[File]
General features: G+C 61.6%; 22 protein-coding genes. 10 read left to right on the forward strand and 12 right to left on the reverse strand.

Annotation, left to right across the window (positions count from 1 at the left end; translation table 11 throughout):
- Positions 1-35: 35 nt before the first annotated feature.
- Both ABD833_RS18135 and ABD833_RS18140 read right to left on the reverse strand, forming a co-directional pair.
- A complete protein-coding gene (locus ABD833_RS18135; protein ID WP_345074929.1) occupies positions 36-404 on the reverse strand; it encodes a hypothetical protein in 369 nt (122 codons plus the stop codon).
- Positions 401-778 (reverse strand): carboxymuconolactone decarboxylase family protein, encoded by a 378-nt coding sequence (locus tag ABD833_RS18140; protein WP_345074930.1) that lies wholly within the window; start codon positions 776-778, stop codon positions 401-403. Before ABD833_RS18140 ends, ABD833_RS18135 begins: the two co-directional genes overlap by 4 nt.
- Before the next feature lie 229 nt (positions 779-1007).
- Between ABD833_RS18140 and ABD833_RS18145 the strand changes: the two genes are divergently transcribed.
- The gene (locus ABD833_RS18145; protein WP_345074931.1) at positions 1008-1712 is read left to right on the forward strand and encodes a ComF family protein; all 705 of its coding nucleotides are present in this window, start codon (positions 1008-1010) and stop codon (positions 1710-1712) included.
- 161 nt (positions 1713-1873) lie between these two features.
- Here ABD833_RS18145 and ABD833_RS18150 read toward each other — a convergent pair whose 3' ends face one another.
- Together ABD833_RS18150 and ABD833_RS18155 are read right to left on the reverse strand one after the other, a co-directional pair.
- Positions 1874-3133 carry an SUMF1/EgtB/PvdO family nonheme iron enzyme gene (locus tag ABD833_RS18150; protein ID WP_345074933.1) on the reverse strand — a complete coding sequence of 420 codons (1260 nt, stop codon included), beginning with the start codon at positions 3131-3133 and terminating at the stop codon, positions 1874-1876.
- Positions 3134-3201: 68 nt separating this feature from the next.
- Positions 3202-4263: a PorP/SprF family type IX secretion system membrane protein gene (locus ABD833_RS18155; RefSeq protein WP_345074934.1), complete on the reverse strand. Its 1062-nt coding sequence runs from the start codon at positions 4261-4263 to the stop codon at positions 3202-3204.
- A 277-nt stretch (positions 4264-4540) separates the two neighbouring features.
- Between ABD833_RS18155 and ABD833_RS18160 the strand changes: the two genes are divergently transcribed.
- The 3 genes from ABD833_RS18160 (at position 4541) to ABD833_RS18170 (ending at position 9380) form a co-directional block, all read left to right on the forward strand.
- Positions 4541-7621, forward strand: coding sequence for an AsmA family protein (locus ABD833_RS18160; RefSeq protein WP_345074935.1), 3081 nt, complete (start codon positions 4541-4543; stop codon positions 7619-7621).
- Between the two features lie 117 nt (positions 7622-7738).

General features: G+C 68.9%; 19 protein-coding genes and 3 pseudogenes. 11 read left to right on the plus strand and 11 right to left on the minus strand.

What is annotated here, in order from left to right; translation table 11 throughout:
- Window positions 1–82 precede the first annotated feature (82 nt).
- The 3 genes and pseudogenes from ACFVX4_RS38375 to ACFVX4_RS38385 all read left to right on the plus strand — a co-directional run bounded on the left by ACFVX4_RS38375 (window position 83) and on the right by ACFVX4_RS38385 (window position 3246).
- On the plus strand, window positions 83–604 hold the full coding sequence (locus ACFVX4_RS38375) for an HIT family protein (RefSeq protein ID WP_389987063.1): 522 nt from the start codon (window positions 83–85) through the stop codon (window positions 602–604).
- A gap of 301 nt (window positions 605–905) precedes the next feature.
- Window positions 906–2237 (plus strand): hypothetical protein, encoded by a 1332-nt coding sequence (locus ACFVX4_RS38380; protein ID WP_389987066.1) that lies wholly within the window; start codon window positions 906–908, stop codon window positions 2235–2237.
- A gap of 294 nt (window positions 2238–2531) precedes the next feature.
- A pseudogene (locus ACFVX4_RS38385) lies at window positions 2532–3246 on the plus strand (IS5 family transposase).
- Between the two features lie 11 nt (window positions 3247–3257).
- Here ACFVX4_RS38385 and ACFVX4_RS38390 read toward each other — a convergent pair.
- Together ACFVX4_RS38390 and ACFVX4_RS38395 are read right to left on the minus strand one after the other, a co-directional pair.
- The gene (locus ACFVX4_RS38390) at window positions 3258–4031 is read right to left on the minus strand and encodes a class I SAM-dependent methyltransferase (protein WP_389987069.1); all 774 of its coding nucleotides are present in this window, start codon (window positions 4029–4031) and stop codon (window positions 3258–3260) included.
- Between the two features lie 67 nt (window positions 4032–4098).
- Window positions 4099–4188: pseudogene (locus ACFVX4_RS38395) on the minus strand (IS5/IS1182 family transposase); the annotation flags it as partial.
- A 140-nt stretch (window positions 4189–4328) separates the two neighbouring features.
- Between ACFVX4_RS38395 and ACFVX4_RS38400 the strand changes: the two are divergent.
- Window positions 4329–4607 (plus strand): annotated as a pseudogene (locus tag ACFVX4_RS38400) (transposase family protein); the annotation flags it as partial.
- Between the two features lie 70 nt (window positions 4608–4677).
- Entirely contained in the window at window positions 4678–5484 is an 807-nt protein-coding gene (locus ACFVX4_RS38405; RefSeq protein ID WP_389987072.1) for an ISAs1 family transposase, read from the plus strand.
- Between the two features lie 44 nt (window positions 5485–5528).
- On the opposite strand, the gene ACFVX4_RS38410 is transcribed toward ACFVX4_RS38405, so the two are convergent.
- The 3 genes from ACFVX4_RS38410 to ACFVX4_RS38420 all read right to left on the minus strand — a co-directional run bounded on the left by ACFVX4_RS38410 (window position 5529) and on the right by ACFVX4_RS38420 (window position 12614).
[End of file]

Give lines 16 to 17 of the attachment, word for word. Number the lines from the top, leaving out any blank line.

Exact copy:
- A 277-nt stretch (positions 4264-4540) separates the two neighbouring features.
- Between ABD833_RS18155 and ABD833_RS18160 the strand changes: the two genes are divergently transcribed.